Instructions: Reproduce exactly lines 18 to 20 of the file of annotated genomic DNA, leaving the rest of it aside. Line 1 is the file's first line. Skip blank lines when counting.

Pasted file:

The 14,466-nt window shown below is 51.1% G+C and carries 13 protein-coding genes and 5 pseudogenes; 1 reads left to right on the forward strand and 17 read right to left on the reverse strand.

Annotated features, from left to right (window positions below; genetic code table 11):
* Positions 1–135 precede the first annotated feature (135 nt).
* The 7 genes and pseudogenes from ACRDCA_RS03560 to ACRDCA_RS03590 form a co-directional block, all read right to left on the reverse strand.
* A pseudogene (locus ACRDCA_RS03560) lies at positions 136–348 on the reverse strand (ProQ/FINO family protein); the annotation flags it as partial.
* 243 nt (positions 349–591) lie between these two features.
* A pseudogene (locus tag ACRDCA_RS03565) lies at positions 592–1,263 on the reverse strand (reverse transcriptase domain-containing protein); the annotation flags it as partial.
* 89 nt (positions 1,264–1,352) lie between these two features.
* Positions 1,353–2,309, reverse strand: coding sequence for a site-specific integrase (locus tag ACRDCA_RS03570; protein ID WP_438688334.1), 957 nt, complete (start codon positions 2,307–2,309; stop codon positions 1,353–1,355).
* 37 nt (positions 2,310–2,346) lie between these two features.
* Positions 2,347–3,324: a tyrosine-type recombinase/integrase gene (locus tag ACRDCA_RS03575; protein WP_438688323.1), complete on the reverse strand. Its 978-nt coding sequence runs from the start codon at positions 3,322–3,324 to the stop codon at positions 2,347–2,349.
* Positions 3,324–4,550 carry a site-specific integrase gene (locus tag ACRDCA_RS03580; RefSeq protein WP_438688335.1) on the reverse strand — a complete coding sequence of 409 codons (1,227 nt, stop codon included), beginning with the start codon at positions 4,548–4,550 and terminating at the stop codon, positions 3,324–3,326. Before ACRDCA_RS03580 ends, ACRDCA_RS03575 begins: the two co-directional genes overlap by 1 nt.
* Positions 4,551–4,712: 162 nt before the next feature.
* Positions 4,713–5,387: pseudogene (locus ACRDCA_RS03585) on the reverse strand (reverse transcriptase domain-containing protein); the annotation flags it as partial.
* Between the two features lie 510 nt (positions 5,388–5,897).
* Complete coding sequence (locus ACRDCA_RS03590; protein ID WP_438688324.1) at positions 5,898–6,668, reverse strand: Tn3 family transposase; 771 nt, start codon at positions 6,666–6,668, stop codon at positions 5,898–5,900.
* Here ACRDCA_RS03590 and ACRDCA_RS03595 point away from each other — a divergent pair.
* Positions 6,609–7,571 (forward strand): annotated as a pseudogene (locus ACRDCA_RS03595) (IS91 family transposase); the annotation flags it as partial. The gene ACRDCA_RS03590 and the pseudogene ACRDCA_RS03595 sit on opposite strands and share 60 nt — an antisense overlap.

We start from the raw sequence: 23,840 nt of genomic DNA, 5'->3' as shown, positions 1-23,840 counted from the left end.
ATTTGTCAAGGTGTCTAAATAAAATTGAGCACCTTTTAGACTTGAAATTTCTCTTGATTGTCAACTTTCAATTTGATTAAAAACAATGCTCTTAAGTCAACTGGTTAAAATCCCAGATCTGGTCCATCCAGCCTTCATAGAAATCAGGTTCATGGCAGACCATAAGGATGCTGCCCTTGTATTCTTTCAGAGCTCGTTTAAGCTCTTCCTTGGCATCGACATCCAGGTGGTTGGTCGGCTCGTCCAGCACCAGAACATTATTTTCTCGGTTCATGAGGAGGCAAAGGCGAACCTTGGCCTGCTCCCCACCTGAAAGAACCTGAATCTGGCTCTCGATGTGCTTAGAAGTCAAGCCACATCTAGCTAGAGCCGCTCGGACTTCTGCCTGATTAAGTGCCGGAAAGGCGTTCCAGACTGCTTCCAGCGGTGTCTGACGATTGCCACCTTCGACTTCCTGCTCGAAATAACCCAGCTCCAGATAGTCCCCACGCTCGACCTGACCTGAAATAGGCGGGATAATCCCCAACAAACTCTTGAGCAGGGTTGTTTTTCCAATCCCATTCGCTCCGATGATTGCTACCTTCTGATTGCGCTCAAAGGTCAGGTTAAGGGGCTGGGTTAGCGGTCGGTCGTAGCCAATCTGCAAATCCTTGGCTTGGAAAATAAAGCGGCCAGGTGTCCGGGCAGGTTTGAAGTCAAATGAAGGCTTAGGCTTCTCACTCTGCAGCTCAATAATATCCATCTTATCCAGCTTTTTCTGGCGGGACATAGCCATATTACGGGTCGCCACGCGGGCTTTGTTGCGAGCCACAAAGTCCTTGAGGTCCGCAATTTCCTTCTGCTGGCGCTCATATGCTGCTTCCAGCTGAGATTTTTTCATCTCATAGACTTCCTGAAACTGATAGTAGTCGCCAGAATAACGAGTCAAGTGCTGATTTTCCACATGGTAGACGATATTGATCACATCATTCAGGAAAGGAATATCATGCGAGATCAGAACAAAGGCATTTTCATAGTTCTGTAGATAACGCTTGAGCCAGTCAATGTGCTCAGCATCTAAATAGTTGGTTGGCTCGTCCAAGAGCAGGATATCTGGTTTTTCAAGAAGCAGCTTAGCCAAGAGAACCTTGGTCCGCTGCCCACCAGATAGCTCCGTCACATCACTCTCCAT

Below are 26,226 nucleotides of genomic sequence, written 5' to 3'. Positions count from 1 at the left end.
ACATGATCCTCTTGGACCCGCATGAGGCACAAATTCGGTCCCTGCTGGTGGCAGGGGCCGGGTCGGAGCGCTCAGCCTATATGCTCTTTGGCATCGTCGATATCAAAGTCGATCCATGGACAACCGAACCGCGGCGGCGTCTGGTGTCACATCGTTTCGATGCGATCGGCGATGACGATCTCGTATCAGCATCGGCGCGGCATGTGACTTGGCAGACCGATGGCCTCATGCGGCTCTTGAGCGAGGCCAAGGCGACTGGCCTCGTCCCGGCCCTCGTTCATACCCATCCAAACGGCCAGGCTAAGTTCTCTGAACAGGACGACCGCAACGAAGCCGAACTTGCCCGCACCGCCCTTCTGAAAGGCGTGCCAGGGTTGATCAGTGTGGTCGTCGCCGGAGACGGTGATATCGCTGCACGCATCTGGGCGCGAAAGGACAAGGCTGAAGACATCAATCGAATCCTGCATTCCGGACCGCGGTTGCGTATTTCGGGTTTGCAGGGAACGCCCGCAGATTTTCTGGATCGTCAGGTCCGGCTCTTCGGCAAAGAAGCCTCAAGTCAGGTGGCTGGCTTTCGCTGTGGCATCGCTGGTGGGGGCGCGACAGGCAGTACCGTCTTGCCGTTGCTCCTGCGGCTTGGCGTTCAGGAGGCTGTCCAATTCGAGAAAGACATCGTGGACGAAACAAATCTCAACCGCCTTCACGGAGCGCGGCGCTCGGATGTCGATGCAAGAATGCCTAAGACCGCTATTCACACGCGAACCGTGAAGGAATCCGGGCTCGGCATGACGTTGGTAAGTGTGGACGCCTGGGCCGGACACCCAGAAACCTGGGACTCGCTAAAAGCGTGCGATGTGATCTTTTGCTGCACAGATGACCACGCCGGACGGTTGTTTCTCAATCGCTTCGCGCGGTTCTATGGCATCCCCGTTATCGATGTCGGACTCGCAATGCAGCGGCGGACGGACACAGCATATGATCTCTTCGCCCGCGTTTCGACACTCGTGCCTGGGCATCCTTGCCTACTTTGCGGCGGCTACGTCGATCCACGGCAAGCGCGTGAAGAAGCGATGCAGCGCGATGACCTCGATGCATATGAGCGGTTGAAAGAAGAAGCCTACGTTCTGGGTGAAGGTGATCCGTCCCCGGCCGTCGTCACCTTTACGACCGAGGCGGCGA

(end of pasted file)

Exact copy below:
* Positions 6,609–7,571 (forward strand): annotated as a pseudogene (locus ACRDCA_RS03595) (IS91 family transposase); the annotation flags it as partial. The gene ACRDCA_RS03590 and the pseudogene ACRDCA_RS03595 sit on opposite strands and share 60 nt — an antisense overlap.

We start from the raw sequence: 23,840 nt of genomic DNA, 5'->3' as shown, positions 1-23,840 counted from the left end.
ATTTGTCAAGGTGTCTAAATAAAATTGAGCACCTTTTAGACTTGAAATTTCTCTTGATTGTCAACTTTCAATTTGATTAAAAACAATGCTCTTAAGTCAACTGGTTAAAATCCCAGATCTGGTCCATCCAGCCTTCATAGAAATCAGGTTCATGGCAGACCATAAGGATGCTGCCCTTGTATTCTTTCAGAGCTCGTTTAAGCTCTTCCTTGGCATCGACATCCAGGTGGTTGGTCGGCTCGTCCAGCACCAGAACATTATTTTCTCGGTTCATGAGGAGGCAAAGGCGAACCTTGGCCTGCTCCCCACCTGAAAGAACCTGAATCTGGCTCTCGATGTGCTTAGAAGTCAAGCCACATCTAGCTAGAGCCGCTCGGACTTCTGCCTGATTAAGTGCCGGAAAGGCGTTCCAGACTGCTTCCAGCGGTGTCTGACGATTGCCACCTTCGACTTCCTGCTCGAAATAACCCAGCTCCAGATAGTCCCCACGCTCGACCTGACCTGAAATAGGCGGGATAATCCCCAACAAACTCTTGAGCAGGGTTGTTTTTCCAATCCCATTCGCTCCGATGATTGCTACCTTCTGATTGCGCTCAAAGGTCAGGTTAAGGGGCTGGGTTAGCGGTCGGTCGTAGCCAATCTGCAAATCCTTGGCTTGGAAAATAAAGCGGCCAGGTGTCCGGGCAGGTTTGAAGTCAAATGAAGGCTTAGGCTTCTCACTCTGCAGCTCAATAATATCCATCTTATCCAGCTTTTTCTGGCGGGACATAGCCATATTACGGGTCGCCACGCGGGCTTTGTTGCGAGCCACAAAGTCCTTGAGGTCCGCAATTTCCTTCTGCTGGCGCTCATATGCTGCTTCCAGCTGAGATTTTTTCATCTCATAGACTTCCTGAAACTGATAGTAGTCGCCAGAATAACGAGTCAAGTGCTGATTTTCCACATGGTAGACGATATTGATCACATCATTCAGGAAAGGAATATCATGCGAGATCAGAACAAAGGCATTTTCATAGTTCTGTAGATAACGCTTGAGCCAGTCAATGTGCTCAGCATCTAAATAGTTGGTTGGCTCGTCCAAGAGCAGGATATCTGGTTTTTCAAGAAGCAGCTTAGCCAAGAGAACCTTGGTCCGCTGCCCACCAGATAGCTCCGTCACATCACTCTCCAT